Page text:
Anatomy of command line arguments in Linux

By | 07/01/2013

While designing a simple C program or a full fledged command line application, it is pretty usual to have a requirement for arguments to be passed while running the executable/application. These arguments are known as command line arguments. These parameters govern the behaviour of the program to some extent, as these are the inputs based on which output is computed/displayed.

Another usage of these command line arguments comes in the form of various options of a command, be it on Linux, Windows or any platform. In Linux, any command is actually an executable being triggered through Linux shell. In code, the entry point to this executable (in ELF format) will be the main() method . The Linux shell communicates the command line arguments to the program by passing these parameters to the main() method. In this article, we shall go through the advanced concepts related to command line arguments in Linux using C programming examples.

 

Command Line arguments in Linux

 

The main() method

The main() method can be defined in more than one way in a C program (see an interesting discussion on this here). One is, the usual, without any arguments:

 
int main()

Another way, we can define main(), if it accepts command line arguments, is:

 
int main(int argc, char *argv[])

In the above definition, it accepts following two arguments

  • An int, which is the number of arguments ie argc
  • A pointer array, which points to each argument ie argv[]

Note that, all the arguments are received in a char array, or to say a string in literal terminology.

What happens internally, when you run a program, is that the shell or gui parses the command and calls execve() which executes the linux system call execve().  The first string in your command specifies the program name that is to be run and rest are its arguments. All the strings are NULL terminated are passed to execve system call.

 int execve(const char *filename, char *const argv[], char *const envp[]);
  • argv is an array of argument strings passed to the new program where first argument should contain the filename associated with the file being executed.
  • envp is an array of strings, conventionally of the form key=value, which are passed as environment to the new program.

Both argv and envp contain NULL terminated entries.

The kernel sets up the argument vector and environment and calls the entry point of the program.

Things would be clear regarding the usage, with the help of an example. Note, these parameters are not part of the main() definition, they are inaccessible.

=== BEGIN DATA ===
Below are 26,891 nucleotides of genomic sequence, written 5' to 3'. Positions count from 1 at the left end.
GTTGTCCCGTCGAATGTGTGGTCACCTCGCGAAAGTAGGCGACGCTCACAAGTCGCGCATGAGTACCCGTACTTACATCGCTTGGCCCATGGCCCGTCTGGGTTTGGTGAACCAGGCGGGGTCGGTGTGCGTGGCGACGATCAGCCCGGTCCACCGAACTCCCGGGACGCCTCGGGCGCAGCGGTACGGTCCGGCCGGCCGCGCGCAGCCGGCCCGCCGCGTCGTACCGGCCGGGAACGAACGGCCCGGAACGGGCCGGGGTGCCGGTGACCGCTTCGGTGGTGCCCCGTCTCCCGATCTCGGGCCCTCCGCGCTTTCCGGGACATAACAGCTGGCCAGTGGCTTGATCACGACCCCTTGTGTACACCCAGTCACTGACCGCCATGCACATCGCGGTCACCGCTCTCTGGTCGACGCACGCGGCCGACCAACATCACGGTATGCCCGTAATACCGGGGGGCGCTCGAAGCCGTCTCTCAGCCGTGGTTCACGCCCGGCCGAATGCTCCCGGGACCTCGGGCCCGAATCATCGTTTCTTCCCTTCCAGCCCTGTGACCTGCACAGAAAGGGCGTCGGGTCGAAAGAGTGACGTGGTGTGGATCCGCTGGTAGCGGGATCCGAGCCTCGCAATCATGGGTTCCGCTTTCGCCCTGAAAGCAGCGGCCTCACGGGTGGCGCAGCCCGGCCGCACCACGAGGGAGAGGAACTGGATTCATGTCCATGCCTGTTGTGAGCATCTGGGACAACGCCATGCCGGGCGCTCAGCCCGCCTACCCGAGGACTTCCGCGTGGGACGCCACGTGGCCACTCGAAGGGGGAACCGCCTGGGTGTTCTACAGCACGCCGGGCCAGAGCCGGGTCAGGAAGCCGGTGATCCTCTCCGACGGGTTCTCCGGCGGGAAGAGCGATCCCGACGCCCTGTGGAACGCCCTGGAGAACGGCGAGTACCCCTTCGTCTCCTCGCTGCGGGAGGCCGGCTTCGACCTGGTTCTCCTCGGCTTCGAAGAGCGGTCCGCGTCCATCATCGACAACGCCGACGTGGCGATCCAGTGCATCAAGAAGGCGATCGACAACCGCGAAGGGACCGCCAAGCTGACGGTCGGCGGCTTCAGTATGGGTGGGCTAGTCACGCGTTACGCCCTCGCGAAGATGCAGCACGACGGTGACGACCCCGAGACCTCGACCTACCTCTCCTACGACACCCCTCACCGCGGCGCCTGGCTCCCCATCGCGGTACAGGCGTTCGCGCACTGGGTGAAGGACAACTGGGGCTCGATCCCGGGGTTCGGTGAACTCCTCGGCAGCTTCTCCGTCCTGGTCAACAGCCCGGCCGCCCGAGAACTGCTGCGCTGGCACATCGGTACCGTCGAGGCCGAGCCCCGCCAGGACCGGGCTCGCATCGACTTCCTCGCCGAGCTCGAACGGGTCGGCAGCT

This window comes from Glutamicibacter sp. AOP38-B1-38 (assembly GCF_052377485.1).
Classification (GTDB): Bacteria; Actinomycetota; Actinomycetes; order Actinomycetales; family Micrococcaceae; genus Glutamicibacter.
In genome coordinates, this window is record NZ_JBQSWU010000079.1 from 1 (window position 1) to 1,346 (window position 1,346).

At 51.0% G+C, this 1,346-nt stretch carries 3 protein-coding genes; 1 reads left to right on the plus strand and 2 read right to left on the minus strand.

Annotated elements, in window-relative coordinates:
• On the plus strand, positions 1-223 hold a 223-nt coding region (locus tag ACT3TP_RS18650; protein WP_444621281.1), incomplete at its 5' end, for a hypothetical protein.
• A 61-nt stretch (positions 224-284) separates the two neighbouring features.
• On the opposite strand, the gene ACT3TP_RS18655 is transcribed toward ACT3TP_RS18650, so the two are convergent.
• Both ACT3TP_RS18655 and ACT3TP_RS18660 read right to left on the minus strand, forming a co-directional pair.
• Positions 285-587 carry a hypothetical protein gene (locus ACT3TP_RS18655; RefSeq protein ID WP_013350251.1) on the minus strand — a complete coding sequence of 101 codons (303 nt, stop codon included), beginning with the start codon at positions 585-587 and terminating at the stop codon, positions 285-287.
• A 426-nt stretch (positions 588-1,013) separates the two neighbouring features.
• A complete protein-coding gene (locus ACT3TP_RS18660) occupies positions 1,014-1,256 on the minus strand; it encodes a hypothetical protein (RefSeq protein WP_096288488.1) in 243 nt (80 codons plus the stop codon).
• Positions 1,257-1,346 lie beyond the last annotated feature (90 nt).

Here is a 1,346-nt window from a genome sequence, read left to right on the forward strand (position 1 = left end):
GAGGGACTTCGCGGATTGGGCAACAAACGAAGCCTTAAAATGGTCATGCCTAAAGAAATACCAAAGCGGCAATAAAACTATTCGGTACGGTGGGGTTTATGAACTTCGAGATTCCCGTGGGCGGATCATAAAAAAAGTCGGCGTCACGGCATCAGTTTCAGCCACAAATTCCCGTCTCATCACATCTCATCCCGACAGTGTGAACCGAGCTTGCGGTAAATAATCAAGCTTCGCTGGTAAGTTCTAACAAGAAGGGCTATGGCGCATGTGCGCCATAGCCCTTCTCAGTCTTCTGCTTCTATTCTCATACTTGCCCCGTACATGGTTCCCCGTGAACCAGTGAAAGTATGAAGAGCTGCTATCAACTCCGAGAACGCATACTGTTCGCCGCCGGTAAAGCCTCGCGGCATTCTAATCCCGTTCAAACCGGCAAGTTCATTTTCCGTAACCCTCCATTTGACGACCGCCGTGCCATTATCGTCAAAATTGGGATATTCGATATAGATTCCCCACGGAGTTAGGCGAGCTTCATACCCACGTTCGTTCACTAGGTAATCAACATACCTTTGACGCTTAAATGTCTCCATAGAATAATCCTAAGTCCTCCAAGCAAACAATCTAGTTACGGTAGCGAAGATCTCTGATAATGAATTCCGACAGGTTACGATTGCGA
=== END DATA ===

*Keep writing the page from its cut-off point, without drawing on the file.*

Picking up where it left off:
cmd.c

 
#include < stdio.h >

int main(int arc, char* argv[])
{
    int i = 0;
    printf(“Inside main\n”);
    for (i = 0; i < argc; i++)
    {
         printf(“ %d-th argument received is %s\n”, i, argv[i]);
    }

    return 0;
}

Check out and absorb the way main() method is defined, and how are we access the arguments inside the definition, as general ‘int’ and pointer array variables.

How do we run this now? First, lets compile it.

 
$gcc cmd.c -Wall -o cmd

Compilation went fine. Further, coming to run the built executable, it is here we need to provide the command line arguments. An example, as to how command line arguments are provided.

 
$./cmd --name “Rupali” --line 12

To have a look at the output of the executable, here it is:

Inside main
 0th argument received is ./cmd
 1th argument received is --name
 2th argument received is Rupali
 3th argument received is --line
 4th argument received is 12

Interestingly, the zero-th index, i.e. the first argument received is same as the name of the program (See here to learn how process name in Linux can be changed through this argument). The next set of arguments are received in the same order as we provided on command line i.e. ‘–name’, followed by ‘Rupali’ and then ‘–line’ and finally ‘12’. And since, the loop iterated five times, that is the number of arguments received by the ‘main()’ method.

You can try out running the same program with different number and varied command line arguments, as the nature of the program does not hold any restrictions on them.

 

Retrieving command line arguments

There are standard functions available for retrieving the passed command line arguments in the main program.

These are:

 
getopt()
getopt_long()

The header file that holds these protocols are

unistd.h
getopt.h

Talking about them one by one.

getopt()

Picking up its syntax from its man page, here how it’s protocol looks like:

 
int  getopt(int argc, char * const argv[], const char *optstring);
  • The first parameter ‘argc’ it takes is the number of command line options passed.
  • The second parameter is takes is a pointer to the arguments, similar to ‘main()’ method.
  • The third parameter is an option string. Now this option string, depicts the options to the program as options to a command. If an option requires some input, then the option in the option string is followed by a colon ‘:’.
  • The option string would be clearer through examples.

Following examples illustrates some example commands, and corresponding option string parameter used in the ‘getopt()’.